The trial court answered this question by advising the jury that "attorney fees are not your concern."

¶17 We find the trial court's responses to the jury's questions adequately dealt with their concerns. We must presume that the jury followed the trial court's directions and considered the evidence in light of the instructions. Bateman v. Glenn, 1969 OK 158, ¶ 14, 459 P.2d 854, 858. Defendant has not met its burden of clearly showing prejudice that would warrant a finding the jury verdict was excessive. See Clark v. Bearden, 1995 OK 71, ¶ 11, 903 P.2d 309, 313.

¶18 Finally, Defendant argues the jury disregarded the instructions in that it did not find for Defendant on its defense of "special circumstances."3TheThe trial court instructed the jury consistent with this section. However, in its motion for new trial, Defendant did not refer to either the issue of "special circumstances" or "accommodation party." Defendant [21 P.3d 72] merely alleged that "[t]he verdict was contrary to law in that the verdict was rendered in disregard of the instructions given." This allegation is too general to preserve Defendant's argument regarding the defense of special circumstances.4 See generally Federal Corp., 1978 OK CIV APP 55, 606 P.2d 1141 (approved for publication by order of the Oklahoma Supreme Court); Horizons, Inc., 1984 OK 24, 681 P.2d 757.

¶19 The jury's verdict is supported by competent evidence, both as to liability and damages. Furthermore, the verdict does not appear to have been actuated by passion or prejudice. Therefore, the trial court did not abuse its discretion or act arbitrarily or contrary to law in denying Defendant's motion for new trial or for remittitur.

THE ADEQUACY OF THE JURY INSTRUCTIONS

¶20 Defendant next argues the trial court erred in instructing the jury and in refusing to grant a new trial on that basis. "[T]he standard of review for jury instructions given or refused is whether a probability exists that jurors were misled, thereby reaching a different conclusion than they would have reached but for questioned instruction(s)." Cimarron Feeders, Inc. v. Tri-County Elec. Coop., Inc., 1991 OK 104, ¶ 5, 818 P.2d 901, 902. We must consider "the accuracy of the statement of law, the applicability of the instructions to the issues when the instructions are considered as a whole, and above all, whether the probability arose that jurors were misled and reached a different conclusion due to an error in the instruction." Id. at ¶ 6, 818 P.2d at 902; see also Mosley v. Truckstops Corp. of America, 1993 OK 79, ¶ 9, 891 P.2d 577, 581.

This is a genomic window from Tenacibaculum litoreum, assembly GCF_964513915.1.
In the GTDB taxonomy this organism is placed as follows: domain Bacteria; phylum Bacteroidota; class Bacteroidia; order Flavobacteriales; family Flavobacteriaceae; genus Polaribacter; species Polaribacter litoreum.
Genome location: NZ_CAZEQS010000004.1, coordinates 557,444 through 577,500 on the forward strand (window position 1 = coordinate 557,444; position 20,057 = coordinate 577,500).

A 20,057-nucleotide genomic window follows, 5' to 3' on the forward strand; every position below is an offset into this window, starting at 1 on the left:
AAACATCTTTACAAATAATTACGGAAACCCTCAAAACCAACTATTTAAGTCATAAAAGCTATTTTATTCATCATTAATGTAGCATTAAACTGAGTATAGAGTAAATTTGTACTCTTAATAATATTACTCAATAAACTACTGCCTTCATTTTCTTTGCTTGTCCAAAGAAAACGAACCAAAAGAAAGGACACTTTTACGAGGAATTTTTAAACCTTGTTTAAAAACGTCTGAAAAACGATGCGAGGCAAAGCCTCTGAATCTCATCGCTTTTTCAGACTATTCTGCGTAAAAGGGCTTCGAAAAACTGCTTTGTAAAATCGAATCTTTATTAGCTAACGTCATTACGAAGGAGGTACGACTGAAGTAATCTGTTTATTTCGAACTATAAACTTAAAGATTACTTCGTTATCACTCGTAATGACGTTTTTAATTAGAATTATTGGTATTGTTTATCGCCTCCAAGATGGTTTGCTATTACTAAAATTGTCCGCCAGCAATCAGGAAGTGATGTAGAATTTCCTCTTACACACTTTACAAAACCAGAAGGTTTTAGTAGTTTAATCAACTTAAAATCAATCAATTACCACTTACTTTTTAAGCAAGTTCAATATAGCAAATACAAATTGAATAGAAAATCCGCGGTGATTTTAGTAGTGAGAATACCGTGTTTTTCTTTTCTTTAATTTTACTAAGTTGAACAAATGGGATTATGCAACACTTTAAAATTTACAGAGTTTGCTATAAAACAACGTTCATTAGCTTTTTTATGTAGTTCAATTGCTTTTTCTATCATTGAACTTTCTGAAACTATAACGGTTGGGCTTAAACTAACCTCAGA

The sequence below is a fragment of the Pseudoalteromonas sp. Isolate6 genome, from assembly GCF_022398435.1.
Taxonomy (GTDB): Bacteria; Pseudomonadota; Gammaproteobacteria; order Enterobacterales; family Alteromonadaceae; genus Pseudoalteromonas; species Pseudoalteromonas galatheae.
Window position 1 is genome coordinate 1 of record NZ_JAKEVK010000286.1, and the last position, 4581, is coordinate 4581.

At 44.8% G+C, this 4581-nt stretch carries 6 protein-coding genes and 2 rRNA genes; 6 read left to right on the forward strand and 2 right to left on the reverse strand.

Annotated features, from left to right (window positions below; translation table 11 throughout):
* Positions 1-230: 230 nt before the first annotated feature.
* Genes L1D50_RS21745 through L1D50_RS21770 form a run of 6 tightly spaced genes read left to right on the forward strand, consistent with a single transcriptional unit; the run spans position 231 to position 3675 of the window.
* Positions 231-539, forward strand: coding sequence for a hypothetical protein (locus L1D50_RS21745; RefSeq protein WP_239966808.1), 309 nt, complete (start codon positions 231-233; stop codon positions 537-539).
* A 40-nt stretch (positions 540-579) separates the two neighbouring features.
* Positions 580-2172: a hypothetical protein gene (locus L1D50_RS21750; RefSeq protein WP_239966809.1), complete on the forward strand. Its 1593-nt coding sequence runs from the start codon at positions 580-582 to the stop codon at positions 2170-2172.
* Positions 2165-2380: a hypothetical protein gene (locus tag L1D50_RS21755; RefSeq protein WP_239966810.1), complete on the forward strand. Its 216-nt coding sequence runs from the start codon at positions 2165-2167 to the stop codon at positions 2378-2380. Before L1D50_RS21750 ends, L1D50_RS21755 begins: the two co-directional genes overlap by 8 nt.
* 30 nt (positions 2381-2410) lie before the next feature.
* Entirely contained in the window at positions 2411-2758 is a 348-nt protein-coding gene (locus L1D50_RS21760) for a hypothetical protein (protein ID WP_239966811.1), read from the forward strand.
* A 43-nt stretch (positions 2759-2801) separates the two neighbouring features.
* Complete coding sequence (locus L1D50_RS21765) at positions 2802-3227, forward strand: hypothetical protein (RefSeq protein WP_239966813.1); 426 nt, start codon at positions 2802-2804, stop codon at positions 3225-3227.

¶21 Defendant first attacks instruction number 13, which instructed the jury as follows:

If you cannot decide the intention of the parties after considering the prior instructions, then you should interpret the unclear terms of the express written warranty most strongly against the party responsible for the uncertainty.

As Defendant correctly points out, the written warranty language was contained on the reverse side of the certificate of title and, thus, was not drafted by either party. Defendant argues this instruction, at best, confused the jury. However, where a jury instruction is obviously not applicable, it must be presumed the jury recognized the instruction as inapplicable and reached its verdict unaffected by the instruction. Federer v. Davis, 1967 OK 208, ¶ 10, 434 P.2d 197, 200. Furthermore, Defendant has not argued or shown a probability that the jury was misled and reached a different conclusion due to the inapplicable instruction.

¶22 Defendant next attacks instruction number 145 as being unnecessary and confusing in view of the more specific instructions regarding warranties. However, Defendant, again, has not argued or shown a probability that the jury was misled and reached a different conclusion due to the inapplicable instruction.

¶23 Finally, Defendant attacks instruction number 15, which instructed the jury as follows:

If you decide for [Plaintiff] on his claim for breach of warranty of title or express written warranty, you must then fix the amount of his damages. This is the amount of money that is needed to put him in as good a position as he would have been if the warranty of title had not been breached.

[21 P.3d 73]

This instruction is a modified version of Oklahoma Uniform Jury Instruction (OUJI) 23.51. Defendant criticizes this instruction on the ground that it does not comport with the Notes on Use for OUJI 23.51. The Notes on Use state that the instruction should be given if there is a jury question concerning the amount of damages. The Notes on Use further state that, in the last sentence of the instruction, "the trial judge will need to tell the jury how to calculate damages for the particular type of contract that is involved in the case." Although the trial court in the instant case did not technically comply with the directions in the Notes on Use, it separately instructed the jury in instruction number 17 on the proper method of calculating Plaintiff's damages. We find that, when read together, as the jury was instructed to do, the instructions fairly and accurately instructed the jury as to the method of calculating damages. See In re T.R.W., 1985 OK 99, ¶ 27, 722 P.2d 1197, 1202 (jury instructions are to be viewed as a whole, not separately); Juvenal v. Okeene Pub. Sch., 1994 OK 83, ¶ 26, 878 P.2d 1026 1032 (where instructions fairly and accurately stated the applicable law, technical error in not giving OUJI instruction was harmless).

¶24 Defendant also criticizes instruction number 15 as conflicting with instruction number 17. The two instructions do not conflict. The method included in instruction 17 does no more than put Plaintiff "in as good a position as he would have been if the warranty of title had not been breached," as stated by instruction 15. Furthermore, even if the two instructions did conflict, jurors are "credited with certain powers of perception and understanding" and are presumed to recognize inconsistencies in the instructions. See Lee v. Darden, 1966 OK 220, ¶ 22, 421 P.2d 845, 849; In re T.R.W., 1985 OK 99, ¶ 27, 722 P.2d 1197, 1203.